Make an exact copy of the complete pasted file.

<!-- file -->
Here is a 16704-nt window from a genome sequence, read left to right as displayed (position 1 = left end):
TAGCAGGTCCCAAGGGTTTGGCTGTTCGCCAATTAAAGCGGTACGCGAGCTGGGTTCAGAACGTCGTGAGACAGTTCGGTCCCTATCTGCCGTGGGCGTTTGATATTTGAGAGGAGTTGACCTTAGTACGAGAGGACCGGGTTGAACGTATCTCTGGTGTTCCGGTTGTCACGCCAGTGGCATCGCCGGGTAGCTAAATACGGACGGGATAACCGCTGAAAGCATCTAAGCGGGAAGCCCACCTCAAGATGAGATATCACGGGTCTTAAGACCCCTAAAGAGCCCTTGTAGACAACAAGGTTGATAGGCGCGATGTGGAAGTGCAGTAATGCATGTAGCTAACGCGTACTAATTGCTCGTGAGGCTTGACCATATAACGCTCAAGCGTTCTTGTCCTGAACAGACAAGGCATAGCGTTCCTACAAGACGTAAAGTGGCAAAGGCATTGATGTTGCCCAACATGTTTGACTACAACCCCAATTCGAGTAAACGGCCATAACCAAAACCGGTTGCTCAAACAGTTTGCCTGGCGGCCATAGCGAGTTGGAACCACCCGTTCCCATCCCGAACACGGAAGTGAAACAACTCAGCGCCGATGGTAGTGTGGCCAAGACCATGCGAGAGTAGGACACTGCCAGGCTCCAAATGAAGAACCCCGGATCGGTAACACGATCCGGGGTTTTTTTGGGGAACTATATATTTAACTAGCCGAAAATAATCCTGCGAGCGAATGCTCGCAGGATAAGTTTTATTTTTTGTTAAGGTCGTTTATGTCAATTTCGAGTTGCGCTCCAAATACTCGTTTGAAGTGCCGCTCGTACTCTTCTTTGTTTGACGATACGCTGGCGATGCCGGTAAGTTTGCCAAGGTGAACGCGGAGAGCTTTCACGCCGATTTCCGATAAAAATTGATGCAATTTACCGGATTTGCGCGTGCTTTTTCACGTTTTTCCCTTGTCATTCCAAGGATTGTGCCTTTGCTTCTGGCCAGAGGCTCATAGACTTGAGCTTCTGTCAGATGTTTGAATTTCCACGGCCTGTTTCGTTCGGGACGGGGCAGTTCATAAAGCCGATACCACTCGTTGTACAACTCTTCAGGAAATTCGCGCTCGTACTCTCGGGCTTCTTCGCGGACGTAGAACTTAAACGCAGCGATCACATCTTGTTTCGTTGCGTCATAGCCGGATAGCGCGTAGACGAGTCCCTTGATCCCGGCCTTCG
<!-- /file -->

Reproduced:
Here is a 16704-nt window from a genome sequence, read left to right as displayed (position 1 = left end):
TAGCAGGTCCCAAGGGTTTGGCTGTTCGCCAATTAAAGCGGTACGCGAGCTGGGTTCAGAACGTCGTGAGACAGTTCGGTCCCTATCTGCCGTGGGCGTTTGATATTTGAGAGGAGTTGACCTTAGTACGAGAGGACCGGGTTGAACGTATCTCTGGTGTTCCGGTTGTCACGCCAGTGGCATCGCCGGGTAGCTAAATACGGACGGGATAACCGCTGAAAGCATCTAAGCGGGAAGCCCACCTCAAGATGAGATATCACGGGTCTTAAGACCCCTAAAGAGCCCTTGTAGACAACAAGGTTGATAGGCGCGATGTGGAAGTGCAGTAATGCATGTAGCTAACGCGTACTAATTGCTCGTGAGGCTTGACCATATAACGCTCAAGCGTTCTTGTCCTGAACAGACAAGGCATAGCGTTCCTACAAGACGTAAAGTGGCAAAGGCATTGATGTTGCCCAACATGTTTGACTACAACCCCAATTCGAGTAAACGGCCATAACCAAAACCGGTTGCTCAAACAGTTTGCCTGGCGGCCATAGCGAGTTGGAACCACCCGTTCCCATCCCGAACACGGAAGTGAAACAACTCAGCGCCGATGGTAGTGTGGCCAAGACCATGCGAGAGTAGGACACTGCCAGGCTCCAAATGAAGAACCCCGGATCGGTAACACGATCCGGGGTTTTTTTGGGGAACTATATATTTAACTAGCCGAAAATAATCCTGCGAGCGAATGCTCGCAGGATAAGTTTTATTTTTTGTTAAGGTCGTTTATGTCAATTTCGAGTTGCGCTCCAAATACTCGTTTGAAGTGCCGCTCGTACTCTTCTTTGTTTGACGATACGCTGGCGATGCCGGTAAGTTTGCCAAGGTGAACGCGGAGAGCTTTCACGCCGATTTCCGATAAAAATTGATGCAATTTACCGGATTTGCGCGTGCTTTTTCACGTTTTTCCCTTGTCATTCCAAGGATTGTGCCTTTGCTTCTGGCCAGAGGCTCATAGACTTGAGCTTCTGTCAGATGTTTGAATTTCCACGGCCTGTTTCGTTCGGGACGGGGCAGTTCATAAAGCCGATACCACTCGTTGTACAACTCTTCAGGAAATTCGCGCTCGTACTCTCGGGCTTCTTCGCGGACGTAGAACTTAAACGCAGCGATCACATCTTGTTTCGTTGCGTCATAGCCGGATAGCGCGTAGACGAGTCCCTTGATCCCGGCCTTCG